This week's big questions: Are the Italian election results disastrous or hopeful?

This week's questions answered by former editor of The Economist Bill Emmott

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Is the result of the Italian election a disastrous or a hopeful outcome for the country?

It is very bad in the short term, and reflects the failure of the main political parties – including Mario Monti – to offer the change Italians need, want, even crave. Why didn’t they get it? They wanted to deny reality, and leave Italy as a “girlfriend in a coma”. It is maddening, but basically the established parties just thought they could carry on with business as usual, cruising their way into power and avoiding big reforms, while Monti simply never got his message across. The next few months could be pretty messy, with lots of periods of doom, gloom and depression. But the 25 per cent vote for Beppe Grillo could be the wake-up call Italy and the parties need. So there is hope. Grillo might well force some helpful reforms to politics in the near term – fewer MPs, lower salaries, a new electoral law – and then within a year there will likely be another lot of elections.

Are Italians in denial about the necessity of austerity or are they right to reject it?

Italians know austerity is needed, but they want to know and feel that it is leading somewhere, to real change, to a better future. Austerity without hope, opportunity, a vision for better times just feels like sado-masochism. That’s what many have rejected. The tragedy of Mario Monti is that he succeeded in offering only austerity, in the eyes of most Italians, and failed to get across any more positive message about Italian revival. He also made a serious tactical error by running alongside discredited, old political parties rather than being bold enough to stand alone, forming his own, and being able to offer himself as a focus for change and renewal. He threw away his chances, and largely his reputation, too.

Is the euro now an obstacle to the economic revival of Europe?

The German-led insistence on universal fiscal sado-masochism is an obstacle to Europe’s revival. But such insistence is not necessary for the euro, and I hope it will start to change after the German elections in September to something more enlightened. Even so, the biggest obstacles to Europe’s revival lie domestically in each country, in their over-sclerotic economies, in the way interest groups block change, in the way dynamic evolution has been slowed, in the way too many countries have suppressed merit and creativity. This is a sure route to stagnation and decline, and our passive, often undemanding democracies have stood by and allowed it to happen. Such a “coma” is worst in Italy, hence the title of our film, but it is shared across Europe and could deepen.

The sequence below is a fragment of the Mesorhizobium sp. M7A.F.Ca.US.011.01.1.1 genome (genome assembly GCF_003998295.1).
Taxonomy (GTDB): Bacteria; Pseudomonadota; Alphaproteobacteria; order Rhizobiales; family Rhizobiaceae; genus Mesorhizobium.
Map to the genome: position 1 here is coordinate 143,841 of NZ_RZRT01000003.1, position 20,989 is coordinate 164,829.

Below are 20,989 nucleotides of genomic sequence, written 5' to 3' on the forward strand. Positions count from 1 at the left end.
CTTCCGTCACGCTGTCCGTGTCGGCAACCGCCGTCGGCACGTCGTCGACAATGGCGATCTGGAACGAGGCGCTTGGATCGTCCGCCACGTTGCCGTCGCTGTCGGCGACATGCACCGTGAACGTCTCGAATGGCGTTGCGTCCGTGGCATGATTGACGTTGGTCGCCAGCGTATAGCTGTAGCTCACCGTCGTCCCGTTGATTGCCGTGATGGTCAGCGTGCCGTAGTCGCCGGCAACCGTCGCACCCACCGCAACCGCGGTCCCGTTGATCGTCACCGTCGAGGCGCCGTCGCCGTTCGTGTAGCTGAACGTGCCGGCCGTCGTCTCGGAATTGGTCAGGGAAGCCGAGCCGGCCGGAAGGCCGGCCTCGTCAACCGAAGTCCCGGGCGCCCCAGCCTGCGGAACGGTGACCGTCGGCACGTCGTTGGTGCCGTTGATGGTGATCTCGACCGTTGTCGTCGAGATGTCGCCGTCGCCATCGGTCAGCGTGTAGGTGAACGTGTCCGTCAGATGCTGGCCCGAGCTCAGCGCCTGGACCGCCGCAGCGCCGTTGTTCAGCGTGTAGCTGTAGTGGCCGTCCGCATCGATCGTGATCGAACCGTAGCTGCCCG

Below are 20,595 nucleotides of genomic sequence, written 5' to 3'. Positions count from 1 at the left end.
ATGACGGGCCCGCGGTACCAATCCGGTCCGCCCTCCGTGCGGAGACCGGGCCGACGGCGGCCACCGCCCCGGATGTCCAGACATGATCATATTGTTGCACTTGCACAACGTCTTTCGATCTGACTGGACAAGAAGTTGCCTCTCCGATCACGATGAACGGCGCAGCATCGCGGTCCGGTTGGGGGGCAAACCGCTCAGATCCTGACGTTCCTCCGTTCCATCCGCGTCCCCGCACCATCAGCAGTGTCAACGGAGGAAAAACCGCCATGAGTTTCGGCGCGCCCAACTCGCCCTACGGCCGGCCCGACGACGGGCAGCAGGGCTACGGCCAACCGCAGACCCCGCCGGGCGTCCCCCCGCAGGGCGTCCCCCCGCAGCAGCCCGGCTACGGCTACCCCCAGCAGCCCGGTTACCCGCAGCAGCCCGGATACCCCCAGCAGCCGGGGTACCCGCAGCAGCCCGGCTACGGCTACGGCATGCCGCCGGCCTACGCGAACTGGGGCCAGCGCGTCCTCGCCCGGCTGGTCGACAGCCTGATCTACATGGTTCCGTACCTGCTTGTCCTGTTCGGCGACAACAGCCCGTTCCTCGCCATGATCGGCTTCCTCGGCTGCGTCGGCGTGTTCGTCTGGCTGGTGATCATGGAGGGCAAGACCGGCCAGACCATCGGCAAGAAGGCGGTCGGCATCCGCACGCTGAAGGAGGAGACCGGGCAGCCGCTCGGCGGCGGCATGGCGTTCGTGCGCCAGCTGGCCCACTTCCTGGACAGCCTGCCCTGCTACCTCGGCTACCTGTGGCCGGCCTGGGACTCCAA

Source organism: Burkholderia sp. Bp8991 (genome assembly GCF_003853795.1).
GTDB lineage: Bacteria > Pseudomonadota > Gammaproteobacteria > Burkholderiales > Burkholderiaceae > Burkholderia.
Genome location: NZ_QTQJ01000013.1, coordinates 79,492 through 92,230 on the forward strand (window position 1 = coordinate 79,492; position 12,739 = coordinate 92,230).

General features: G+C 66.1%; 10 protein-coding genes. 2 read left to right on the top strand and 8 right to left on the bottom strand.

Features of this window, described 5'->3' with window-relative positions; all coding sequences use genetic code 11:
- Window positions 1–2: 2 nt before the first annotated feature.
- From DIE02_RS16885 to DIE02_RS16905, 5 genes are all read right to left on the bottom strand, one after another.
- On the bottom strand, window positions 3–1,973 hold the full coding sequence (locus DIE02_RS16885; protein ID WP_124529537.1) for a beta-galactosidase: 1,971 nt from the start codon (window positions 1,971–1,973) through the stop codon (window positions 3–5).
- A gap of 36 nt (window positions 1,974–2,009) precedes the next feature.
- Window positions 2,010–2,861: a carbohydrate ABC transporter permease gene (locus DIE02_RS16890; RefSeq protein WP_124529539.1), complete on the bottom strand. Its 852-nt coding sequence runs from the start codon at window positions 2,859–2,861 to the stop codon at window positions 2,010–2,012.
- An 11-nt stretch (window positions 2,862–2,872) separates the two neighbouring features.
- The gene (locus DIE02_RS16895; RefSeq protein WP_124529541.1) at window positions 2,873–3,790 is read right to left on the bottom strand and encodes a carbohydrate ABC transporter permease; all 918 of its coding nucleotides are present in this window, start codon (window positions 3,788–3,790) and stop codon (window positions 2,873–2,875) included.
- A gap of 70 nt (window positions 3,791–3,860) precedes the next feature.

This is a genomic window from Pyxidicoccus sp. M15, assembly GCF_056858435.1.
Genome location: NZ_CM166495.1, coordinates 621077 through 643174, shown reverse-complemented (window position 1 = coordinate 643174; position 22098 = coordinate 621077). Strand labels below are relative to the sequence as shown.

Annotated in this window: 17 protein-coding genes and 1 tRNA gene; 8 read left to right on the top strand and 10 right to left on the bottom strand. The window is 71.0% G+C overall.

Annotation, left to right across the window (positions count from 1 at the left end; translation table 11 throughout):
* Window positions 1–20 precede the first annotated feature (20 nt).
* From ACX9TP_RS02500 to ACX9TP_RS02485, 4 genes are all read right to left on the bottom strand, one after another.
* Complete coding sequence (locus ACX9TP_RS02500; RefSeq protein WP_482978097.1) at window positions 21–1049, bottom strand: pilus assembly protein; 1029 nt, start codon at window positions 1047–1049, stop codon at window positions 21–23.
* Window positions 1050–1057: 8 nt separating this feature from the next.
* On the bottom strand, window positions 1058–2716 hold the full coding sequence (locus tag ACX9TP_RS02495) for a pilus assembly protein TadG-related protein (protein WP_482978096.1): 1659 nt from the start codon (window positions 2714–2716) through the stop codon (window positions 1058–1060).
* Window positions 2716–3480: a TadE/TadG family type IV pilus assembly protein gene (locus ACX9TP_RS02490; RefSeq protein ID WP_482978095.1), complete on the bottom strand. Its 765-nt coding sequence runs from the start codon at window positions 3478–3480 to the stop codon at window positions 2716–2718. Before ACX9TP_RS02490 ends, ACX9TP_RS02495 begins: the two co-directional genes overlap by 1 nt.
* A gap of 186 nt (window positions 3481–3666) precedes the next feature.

What are the most important tasks facing the next pope and how likely is it that someone up to them will be elected?

Not a good question to ask an atheist. But, of course, I think the pope should bring the Catholic Church much much closer to the views of its real members on issues of contraception, homosexuality, in-vitro fertilisation and all the rest. The longer it stays stuck in the past, the more the Church will suffer. And, in Italian terms, the Catholic Church needs to follow the example of Queen Elizabeth during the 1990s: it needs to start paying taxes, like other organisations and people. But I doubt it will do either. I’d nominate the Italian film director Nanni Moretti as the new Pope.

Is coalition unsuited to the political culture of the United Kingdom?

I can’t see why. We just aren’t used to it. Cultures change as circumstances change. Maybe the next election will return us to single-party government, but I’d bet it won’t be long before the next coalition. The trends are clear.

With regard to the Rennard allegations and Silvio Berlusconi’s behaviour, do you detect change towards “inappropriate behaviour” in public life and elsewhere?

Well, in Italy there’s very little sign of any change. During the election, Berlusconi made a lewd remark to a woman on television and the audience laughed and applauded. Then the TV commentators spent days discussing it and replaying the footage, making it even worse. In Britain, yes, there’s been a fairly big change, especially since the days of Savile et al, but don’t let’s kid ourselves that it is complete or widely shared.

How important are Michael Gove’s changes to the English school history curriculum?

Not having children, I find it hard to judge, and my two dogs don’t seem very interested in history. That said, I instinctively prefer the idea of history being taught at least in an international context rather than too exclusively parochial.

Does the horse-meat scandal indicate a systemic problem in the way we organise the production and distribution of food?

The scandal indicates a systematic problem in our attitude to the consumption of food, an attitude that is especially British though not solely, and which encourages the sort of fraud and scavenging for cheap ingredients that the scandal has exposed. In the end, too many of us don’t seem to care about what we put in our stomachs. As Carlo Petrini, founder of the Slow Food Movement, says, we put a much higher value on the Armani underpants we wear outside our bodies than on the food we ingest inside them. At least that is one thing Italians get right: they sell us the designer underpants, but are super-keen on good quality food for themselves.

Bill Emmott is a former editor of ‘The Economist’ and now co-writer, with Annalisa Piras, of a new documentary about Italy, ‘Girlfriend in a Coma’. www.billemmott.com

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